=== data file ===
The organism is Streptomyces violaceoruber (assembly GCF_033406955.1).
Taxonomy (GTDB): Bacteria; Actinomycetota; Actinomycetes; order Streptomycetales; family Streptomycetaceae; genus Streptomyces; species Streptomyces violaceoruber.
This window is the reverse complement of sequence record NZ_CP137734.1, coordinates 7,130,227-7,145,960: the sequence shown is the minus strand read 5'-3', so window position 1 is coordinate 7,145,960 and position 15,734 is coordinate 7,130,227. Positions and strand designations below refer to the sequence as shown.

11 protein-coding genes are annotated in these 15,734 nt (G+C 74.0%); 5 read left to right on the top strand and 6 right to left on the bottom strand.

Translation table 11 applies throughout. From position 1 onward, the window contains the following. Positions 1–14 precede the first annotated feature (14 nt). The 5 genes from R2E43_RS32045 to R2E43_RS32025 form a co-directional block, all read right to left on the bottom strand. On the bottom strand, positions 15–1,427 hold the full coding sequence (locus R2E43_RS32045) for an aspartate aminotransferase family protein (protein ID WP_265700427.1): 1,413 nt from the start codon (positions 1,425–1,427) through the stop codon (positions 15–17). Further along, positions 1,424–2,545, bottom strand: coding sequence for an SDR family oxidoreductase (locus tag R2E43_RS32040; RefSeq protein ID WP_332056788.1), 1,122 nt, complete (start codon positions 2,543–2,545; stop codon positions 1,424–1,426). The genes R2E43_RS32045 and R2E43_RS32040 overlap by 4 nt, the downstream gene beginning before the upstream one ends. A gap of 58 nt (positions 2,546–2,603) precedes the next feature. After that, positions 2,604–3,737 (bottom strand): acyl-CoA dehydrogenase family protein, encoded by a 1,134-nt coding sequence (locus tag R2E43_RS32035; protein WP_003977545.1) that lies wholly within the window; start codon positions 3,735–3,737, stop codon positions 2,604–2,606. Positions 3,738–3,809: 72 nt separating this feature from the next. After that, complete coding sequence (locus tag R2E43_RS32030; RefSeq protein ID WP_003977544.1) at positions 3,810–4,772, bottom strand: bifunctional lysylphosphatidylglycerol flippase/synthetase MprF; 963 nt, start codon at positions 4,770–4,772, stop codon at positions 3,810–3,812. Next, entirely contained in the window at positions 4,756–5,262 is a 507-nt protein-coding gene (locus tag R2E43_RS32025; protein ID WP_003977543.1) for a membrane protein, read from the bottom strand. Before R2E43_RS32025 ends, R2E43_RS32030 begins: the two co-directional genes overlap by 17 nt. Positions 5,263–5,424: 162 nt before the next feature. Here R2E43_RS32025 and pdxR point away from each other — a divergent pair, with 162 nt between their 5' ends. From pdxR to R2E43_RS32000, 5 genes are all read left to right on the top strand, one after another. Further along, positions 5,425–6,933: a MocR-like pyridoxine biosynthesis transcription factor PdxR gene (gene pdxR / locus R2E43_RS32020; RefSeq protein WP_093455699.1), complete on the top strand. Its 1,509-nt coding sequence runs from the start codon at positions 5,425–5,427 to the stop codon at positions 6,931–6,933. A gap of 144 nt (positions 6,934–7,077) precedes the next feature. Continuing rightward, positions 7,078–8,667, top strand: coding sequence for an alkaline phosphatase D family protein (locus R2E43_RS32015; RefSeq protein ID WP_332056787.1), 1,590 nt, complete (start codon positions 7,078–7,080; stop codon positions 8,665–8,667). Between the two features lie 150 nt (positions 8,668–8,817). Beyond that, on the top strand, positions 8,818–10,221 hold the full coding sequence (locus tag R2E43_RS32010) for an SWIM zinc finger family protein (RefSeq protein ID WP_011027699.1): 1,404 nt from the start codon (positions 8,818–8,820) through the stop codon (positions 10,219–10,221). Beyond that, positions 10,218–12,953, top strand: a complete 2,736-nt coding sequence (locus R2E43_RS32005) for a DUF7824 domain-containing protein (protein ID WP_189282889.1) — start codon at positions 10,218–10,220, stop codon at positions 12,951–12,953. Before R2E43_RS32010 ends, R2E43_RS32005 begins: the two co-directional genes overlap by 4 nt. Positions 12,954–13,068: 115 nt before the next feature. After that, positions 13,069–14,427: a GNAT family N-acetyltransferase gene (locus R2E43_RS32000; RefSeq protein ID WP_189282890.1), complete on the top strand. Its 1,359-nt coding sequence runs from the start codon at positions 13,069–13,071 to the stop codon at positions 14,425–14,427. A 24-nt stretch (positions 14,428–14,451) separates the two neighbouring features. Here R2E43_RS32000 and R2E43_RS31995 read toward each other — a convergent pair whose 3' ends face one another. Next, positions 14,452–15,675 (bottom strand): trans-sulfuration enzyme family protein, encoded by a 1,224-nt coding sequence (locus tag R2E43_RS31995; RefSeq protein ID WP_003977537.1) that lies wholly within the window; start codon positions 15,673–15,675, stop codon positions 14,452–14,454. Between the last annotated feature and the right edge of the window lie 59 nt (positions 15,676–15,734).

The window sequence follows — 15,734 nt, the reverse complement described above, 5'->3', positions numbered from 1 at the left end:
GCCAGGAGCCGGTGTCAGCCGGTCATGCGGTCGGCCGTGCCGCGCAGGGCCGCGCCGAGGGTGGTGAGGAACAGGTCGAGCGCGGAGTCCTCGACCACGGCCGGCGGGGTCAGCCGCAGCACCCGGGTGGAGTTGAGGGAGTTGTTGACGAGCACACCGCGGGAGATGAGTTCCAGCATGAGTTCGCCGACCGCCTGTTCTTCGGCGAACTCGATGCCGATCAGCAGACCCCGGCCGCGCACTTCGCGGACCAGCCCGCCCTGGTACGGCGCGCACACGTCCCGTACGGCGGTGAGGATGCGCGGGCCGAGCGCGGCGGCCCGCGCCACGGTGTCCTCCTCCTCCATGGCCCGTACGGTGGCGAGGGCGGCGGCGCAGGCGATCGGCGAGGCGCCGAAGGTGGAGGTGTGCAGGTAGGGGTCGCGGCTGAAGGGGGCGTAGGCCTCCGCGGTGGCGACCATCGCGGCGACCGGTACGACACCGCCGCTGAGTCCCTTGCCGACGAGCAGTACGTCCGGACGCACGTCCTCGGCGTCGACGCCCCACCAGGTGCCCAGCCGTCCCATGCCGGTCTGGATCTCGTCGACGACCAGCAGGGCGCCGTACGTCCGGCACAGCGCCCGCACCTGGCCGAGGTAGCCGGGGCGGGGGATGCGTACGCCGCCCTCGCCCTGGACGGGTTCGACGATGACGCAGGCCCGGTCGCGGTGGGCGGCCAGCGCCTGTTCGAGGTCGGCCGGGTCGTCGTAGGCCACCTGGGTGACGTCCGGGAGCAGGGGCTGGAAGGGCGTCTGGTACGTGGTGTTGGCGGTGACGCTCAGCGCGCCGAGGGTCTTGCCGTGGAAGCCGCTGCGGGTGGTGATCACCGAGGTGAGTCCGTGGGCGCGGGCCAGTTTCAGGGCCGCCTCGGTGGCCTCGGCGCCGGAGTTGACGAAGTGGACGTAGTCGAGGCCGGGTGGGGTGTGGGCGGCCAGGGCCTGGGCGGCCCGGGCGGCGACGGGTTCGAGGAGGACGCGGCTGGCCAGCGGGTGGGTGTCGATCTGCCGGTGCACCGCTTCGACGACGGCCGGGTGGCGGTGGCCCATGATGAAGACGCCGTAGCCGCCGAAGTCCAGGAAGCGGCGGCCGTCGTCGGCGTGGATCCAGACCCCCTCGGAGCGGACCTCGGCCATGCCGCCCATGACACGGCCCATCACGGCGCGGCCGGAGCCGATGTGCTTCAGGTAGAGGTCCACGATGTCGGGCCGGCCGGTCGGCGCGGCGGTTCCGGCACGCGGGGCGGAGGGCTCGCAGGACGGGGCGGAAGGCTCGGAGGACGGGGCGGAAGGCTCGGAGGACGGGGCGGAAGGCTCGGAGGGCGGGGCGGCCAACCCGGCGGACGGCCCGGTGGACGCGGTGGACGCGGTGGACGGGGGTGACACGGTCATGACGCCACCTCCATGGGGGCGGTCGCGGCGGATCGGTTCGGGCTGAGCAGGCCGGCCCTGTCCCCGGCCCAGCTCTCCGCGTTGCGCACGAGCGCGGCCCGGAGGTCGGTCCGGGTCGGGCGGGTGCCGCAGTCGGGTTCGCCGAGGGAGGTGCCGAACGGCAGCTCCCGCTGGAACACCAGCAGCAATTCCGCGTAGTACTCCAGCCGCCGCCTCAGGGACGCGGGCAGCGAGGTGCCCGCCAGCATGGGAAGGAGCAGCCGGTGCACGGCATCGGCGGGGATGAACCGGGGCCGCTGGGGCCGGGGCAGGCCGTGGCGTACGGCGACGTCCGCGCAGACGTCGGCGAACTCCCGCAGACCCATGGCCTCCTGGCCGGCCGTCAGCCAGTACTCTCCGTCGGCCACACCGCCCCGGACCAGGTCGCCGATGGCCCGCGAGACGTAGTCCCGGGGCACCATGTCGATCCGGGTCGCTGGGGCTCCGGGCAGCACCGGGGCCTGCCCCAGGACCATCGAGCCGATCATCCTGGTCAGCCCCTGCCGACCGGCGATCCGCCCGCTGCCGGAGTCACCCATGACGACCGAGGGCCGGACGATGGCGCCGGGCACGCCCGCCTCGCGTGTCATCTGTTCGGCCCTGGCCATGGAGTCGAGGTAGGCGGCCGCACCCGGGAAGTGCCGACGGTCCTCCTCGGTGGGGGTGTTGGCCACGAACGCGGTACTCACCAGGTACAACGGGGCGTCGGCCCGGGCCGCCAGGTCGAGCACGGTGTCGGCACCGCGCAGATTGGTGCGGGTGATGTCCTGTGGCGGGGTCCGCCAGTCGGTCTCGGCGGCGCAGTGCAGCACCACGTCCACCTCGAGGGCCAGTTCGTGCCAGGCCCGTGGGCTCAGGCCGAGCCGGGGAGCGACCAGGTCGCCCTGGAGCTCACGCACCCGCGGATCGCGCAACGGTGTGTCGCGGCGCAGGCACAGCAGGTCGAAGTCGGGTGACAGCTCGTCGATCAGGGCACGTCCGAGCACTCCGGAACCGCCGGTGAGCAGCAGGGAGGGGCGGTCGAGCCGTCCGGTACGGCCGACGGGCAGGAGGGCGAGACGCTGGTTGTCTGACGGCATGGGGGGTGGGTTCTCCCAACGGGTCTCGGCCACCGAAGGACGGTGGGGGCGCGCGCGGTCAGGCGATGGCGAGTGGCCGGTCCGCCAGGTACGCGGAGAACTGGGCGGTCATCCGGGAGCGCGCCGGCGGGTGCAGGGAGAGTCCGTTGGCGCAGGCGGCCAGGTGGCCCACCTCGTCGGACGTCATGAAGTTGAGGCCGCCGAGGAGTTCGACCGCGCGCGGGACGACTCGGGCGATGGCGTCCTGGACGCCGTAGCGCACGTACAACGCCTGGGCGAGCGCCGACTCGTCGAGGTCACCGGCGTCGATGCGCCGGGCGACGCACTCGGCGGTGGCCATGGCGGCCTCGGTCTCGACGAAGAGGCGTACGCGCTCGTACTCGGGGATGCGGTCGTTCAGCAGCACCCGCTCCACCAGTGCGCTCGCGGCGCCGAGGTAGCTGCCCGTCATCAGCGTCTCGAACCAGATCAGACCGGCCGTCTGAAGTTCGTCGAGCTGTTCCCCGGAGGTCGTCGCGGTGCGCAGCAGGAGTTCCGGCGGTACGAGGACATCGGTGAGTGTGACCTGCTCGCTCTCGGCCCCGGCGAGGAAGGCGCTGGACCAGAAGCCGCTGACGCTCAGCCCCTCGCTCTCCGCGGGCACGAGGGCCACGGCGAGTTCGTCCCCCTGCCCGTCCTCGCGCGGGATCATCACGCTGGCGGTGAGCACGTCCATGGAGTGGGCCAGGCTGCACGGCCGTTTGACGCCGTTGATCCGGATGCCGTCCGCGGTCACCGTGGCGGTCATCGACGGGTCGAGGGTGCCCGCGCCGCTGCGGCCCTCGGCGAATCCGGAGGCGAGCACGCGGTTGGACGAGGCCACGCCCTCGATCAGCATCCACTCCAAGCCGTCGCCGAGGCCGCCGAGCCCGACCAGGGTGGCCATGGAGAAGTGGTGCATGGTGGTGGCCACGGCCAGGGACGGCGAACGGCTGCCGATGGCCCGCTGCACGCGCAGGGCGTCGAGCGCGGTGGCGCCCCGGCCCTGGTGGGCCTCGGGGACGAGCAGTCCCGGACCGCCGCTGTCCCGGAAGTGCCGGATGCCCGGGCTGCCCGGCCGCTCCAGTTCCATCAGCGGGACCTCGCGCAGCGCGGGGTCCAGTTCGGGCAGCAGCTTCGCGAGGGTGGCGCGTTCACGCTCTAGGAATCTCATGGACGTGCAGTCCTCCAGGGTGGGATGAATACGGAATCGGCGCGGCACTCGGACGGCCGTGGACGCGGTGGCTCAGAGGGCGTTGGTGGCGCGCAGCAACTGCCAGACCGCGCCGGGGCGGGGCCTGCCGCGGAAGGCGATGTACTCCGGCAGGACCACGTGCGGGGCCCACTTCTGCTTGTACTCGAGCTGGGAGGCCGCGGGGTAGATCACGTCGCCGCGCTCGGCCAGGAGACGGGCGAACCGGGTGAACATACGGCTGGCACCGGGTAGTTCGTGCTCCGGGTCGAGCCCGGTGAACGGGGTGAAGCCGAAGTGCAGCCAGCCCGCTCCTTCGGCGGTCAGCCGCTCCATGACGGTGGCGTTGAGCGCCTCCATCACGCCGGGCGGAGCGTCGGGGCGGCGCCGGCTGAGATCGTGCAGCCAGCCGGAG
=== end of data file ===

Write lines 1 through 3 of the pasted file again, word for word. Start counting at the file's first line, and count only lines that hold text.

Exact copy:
The organism is Streptomyces violaceoruber (assembly GCF_033406955.1).
Taxonomy (GTDB): Bacteria; Actinomycetota; Actinomycetes; order Streptomycetales; family Streptomycetaceae; genus Streptomyces; species Streptomyces violaceoruber.
This window is the reverse complement of sequence record NZ_CP137734.1, coordinates 7,130,227-7,145,960: the sequence shown is the minus strand read 5'-3', so window position 1 is coordinate 7,145,960 and position 15,734 is coordinate 7,130,227. Positions and strand designations below refer to the sequence as shown.